Reports of a “populist” revolution in the dauntingly complex story of the GameStop trading frenzy are greatly exaggerated. But, as Mark Twain might have said (but probably didn’t) about history not repeating itself, it often rhymes.
It’s tough to understand how the GameStop stock trading frenzy worked, unless you’re the sort of financial wizard who knows hedge funds from hedge clippers. I’m not.
But I do know enough about political history to frown at the widespread use of the P-word to describe the online campaign by Reddit-driven day traders to thwart the big hedge funds by sending the struggling video game retailer GameStop’s stock price soaring through the roof.
I’m talking about the word “populist.” You can see it in headlines like these:
“Wall Street’s own populist revolt,” said Axios.
“Ignore The Populist GameStop Hype,” said Forbes. “Short Sellers Are Heroes.”
“Republicans in Washington warn Wall Street: The GameStop populists are more powerful than you think,” shouted CNBC’s website.
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Enough. Since populism is most easily defined as “a popular rebellion, organized by the powerless against the powerful,” as Axios does, I can understand why my media colleagues find the word so tempting. Among other advantages, it enables tantalizing metaphorical comparisons to an even bigger story, the Jan. 6 riot at the U.S. Capitol by supporters of now-former President Donald Trump.
But true populists, I would argue, call for broad, sweeping change that favors “the people,” ordinary folks, over wealthy and powerful “elites.” The anti-tax tea party or anti-corporate Occupy Wall Street movements were authentically populist, I would argue. The online rebellion that pumped up GameStop’s price was not trying to change the system or topple the elite “1%,” as real populists might, as much as they were trying to play the system and maybe join the 1%.
Driven by resentment of the big hedge funds, thousands of nonprofessionals banded together on Reddit’s Wall Street Bets forum to target stocks like GameStop’s, which the pros were heavily “shorting” or betting would fall.
Without going into the complexities, think of it as a big game of chicken to determine which side would make the biggest gains before the other lost their shirts. The biggest losers lost billions.
The feedback frenzy ground to a halt on Thursday when online brokerage firms Robinhood Markets Inc. and Interactive Brokers restricted trading in GameStop, AMC Entertainment Holdings and several other companies that the online social media gang launched into soaring stardom as good “buys.”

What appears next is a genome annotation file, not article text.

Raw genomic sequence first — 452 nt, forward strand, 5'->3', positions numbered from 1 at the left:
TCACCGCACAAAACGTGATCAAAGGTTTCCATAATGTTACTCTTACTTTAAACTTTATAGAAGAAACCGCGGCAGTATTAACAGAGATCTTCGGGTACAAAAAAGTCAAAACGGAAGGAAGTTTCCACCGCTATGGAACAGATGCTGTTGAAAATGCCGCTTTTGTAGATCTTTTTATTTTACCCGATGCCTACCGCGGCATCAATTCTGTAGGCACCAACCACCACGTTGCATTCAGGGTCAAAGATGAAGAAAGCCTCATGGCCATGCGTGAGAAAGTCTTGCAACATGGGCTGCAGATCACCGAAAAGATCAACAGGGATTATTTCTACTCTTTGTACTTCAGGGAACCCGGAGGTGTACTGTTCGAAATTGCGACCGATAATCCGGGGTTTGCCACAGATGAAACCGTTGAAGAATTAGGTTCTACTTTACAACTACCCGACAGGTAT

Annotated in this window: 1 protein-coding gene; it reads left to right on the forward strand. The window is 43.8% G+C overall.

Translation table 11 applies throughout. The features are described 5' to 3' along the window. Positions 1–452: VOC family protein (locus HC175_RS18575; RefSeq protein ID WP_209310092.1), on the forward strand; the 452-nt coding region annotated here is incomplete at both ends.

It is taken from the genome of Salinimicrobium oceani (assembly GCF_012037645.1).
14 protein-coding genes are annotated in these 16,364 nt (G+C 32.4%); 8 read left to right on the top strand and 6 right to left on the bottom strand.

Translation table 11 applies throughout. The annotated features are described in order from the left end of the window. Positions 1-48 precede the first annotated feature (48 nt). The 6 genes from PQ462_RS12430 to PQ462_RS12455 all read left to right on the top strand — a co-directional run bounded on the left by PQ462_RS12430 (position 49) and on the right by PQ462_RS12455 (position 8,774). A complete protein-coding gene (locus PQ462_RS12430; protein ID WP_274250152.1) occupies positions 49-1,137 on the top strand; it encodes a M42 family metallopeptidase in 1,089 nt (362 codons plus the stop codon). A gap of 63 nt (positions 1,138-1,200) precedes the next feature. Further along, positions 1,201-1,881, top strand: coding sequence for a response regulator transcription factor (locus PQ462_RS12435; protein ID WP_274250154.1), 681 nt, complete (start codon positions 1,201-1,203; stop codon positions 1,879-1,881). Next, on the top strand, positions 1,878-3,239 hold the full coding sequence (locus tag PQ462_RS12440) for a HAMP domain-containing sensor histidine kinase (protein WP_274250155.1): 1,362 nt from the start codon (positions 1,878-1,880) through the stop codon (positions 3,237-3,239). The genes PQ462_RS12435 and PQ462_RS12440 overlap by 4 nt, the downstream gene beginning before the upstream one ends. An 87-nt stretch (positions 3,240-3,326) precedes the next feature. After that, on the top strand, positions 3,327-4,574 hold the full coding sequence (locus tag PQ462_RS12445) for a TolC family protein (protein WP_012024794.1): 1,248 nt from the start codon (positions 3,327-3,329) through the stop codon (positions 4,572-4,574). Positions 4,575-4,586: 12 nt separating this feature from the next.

The sudden halt to normal trading ignited a political backlash that, unlike most Washington news, was notably bipartisan. Rep. Alexandria Ocasio-Cortez, a New York Democrat and genuine populist, called the move “unacceptable” on Twitter, and called for a hearing. In a retweet, Texas Republican Sen. Ted Cruz offered to help, but AOC rejected the offer, noting in a reference to the Jan. 6 uprising that “you almost had me murdered 3 weeks ago.” So much for President Joe Biden’s call for “unity.”
But, as Congress planned hearings into the matter, the Reddit revolt has left our financial system intact — including techniques like short selling that most closely resemble sophisticated casino games. The so-called internet-based “populists” took profits or losses like everyone else, depending on the timing of their investment strategies.
GameStop stock showed new energy by week’s end, shooting up more than 70% in early trading Friday, along with some other companies once left for dead that the online uprising helped, including AMC Entertainment and BlackBerry.
But that doesn’t mean the fundamental dynamics of the market have changed. The biggest change may well be the new respect that the individual online traders have gained, empowered by the internet, just like the populist political movements of recent years.
Other than the mobilization via social media, there’s nothing new about traders doing whatever they can within legal bounds to manipulate the market. What’s new is that the big traders are no longer the only ones who have managed to make money doing it. As with other legal questions regarding internet commerce and content, Washington needs to tread carefully on this new ground to avoid making any perceived problems worse.
Clarence Page, a member of the Tribune Editorial Board, blogs at www.chicagotribune.com/pagespage.